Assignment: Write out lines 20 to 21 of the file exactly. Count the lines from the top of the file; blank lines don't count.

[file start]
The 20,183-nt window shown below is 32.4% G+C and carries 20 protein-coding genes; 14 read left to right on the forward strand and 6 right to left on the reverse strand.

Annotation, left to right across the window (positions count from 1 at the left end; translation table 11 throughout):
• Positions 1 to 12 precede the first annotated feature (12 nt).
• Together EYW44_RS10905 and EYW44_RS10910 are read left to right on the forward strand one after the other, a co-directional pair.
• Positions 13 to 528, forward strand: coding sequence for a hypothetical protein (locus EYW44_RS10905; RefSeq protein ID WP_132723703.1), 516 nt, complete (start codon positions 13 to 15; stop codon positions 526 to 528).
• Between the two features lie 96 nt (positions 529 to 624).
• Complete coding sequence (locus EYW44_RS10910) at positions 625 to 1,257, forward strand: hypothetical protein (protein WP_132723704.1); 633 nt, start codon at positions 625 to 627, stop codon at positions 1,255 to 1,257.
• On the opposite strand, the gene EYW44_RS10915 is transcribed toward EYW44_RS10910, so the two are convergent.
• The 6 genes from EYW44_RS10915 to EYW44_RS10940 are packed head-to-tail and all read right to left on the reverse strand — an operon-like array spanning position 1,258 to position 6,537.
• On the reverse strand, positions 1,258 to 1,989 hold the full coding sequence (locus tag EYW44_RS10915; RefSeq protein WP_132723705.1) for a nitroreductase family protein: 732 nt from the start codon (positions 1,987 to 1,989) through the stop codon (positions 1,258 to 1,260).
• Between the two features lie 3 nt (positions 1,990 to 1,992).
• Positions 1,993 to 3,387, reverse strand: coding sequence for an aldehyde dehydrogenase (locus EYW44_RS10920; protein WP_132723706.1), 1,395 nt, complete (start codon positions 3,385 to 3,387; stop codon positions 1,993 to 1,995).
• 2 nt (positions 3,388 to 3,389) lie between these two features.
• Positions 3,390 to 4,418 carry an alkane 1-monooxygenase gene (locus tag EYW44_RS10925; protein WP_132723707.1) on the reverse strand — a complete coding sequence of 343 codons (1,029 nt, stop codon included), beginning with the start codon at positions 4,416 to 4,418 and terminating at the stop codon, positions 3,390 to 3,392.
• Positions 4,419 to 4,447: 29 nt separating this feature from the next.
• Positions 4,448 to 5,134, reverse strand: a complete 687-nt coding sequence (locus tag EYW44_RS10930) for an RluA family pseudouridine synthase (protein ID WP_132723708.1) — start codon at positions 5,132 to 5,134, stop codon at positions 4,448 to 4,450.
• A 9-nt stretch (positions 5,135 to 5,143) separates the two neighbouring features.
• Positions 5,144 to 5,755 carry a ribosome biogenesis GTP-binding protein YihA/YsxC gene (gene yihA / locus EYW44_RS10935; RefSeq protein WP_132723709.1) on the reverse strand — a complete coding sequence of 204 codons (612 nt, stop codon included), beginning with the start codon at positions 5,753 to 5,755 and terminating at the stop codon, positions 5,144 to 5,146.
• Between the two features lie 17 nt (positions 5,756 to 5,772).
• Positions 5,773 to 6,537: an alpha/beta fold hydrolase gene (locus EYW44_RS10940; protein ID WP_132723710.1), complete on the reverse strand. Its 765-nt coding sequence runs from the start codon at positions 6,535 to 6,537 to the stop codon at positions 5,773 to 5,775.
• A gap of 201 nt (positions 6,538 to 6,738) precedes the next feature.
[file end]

• Positions 5,773 to 6,537: an alpha/beta fold hydrolase gene (locus EYW44_RS10940; protein ID WP_132723710.1), complete on the reverse strand. Its 765-nt coding sequence runs from the start codon at positions 6,535 to 6,537 to the stop codon at positions 5,773 to 5,775.
• A gap of 201 nt (positions 6,538 to 6,738) precedes the next feature.